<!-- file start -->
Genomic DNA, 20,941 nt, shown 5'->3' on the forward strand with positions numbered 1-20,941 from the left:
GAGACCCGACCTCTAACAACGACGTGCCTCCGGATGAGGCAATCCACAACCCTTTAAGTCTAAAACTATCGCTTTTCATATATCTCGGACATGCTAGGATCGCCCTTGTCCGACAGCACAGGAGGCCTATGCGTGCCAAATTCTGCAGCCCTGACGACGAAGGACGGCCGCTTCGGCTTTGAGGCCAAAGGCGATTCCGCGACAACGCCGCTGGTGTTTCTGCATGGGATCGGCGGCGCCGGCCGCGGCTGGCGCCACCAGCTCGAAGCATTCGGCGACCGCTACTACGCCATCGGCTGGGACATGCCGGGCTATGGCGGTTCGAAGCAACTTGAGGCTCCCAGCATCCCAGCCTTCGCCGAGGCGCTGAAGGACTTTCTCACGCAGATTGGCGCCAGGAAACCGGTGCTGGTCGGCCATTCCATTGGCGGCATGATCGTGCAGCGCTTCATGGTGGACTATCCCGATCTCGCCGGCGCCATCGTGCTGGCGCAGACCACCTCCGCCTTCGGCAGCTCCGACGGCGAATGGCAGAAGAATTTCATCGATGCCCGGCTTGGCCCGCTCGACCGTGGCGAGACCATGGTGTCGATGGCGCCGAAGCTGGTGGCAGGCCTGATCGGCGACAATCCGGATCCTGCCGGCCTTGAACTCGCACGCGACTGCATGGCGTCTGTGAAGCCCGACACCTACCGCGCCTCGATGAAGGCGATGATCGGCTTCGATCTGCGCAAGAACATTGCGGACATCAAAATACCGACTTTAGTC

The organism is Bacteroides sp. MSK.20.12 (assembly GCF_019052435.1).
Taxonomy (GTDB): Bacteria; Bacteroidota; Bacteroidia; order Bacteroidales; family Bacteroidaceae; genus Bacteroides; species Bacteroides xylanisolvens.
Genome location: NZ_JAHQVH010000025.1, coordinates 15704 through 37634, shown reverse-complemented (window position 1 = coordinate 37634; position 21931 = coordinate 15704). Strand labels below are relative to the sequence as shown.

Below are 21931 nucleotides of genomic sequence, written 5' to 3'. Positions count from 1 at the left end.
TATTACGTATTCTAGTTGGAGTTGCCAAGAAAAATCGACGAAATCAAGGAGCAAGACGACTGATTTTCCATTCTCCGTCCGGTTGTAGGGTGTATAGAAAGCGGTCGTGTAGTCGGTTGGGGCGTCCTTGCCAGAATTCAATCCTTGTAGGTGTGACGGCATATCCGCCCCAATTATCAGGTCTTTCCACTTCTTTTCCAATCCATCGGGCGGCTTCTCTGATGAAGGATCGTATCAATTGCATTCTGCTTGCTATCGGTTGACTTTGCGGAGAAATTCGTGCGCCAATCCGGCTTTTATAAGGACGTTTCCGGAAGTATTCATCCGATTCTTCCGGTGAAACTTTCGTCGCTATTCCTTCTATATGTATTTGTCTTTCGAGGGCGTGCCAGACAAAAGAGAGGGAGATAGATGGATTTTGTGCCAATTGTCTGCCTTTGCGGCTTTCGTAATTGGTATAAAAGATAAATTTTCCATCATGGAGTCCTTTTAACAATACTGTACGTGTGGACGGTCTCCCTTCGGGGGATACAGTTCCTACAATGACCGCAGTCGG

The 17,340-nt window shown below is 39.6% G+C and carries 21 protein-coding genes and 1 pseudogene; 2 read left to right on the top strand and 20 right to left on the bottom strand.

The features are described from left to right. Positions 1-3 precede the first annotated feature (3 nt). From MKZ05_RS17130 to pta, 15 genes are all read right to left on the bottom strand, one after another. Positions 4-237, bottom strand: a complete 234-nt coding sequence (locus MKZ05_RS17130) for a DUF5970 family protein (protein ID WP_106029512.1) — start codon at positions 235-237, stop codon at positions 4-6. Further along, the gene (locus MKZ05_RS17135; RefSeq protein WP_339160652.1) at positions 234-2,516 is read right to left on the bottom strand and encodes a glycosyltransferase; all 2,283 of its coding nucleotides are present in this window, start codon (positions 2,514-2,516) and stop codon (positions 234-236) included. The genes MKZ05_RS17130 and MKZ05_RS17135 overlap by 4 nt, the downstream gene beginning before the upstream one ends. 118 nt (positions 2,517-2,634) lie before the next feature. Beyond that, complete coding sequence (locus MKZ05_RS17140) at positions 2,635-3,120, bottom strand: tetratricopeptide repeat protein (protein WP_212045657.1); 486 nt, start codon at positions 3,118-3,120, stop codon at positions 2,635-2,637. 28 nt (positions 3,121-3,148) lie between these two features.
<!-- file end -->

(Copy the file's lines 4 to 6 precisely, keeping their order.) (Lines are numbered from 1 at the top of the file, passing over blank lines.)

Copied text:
Taxonomy (GTDB): Bacteria; Bacteroidota; Bacteroidia; order Bacteroidales; family Bacteroidaceae; genus Bacteroides; species Bacteroides xylanisolvens.
Genome location: NZ_JAHQVH010000025.1, coordinates 15704 through 37634, shown reverse-complemented (window position 1 = coordinate 37634; position 21931 = coordinate 15704). Strand labels below are relative to the sequence as shown.

Below are 21931 nucleotides of genomic sequence, written 5' to 3'. Positions count from 1 at the left end.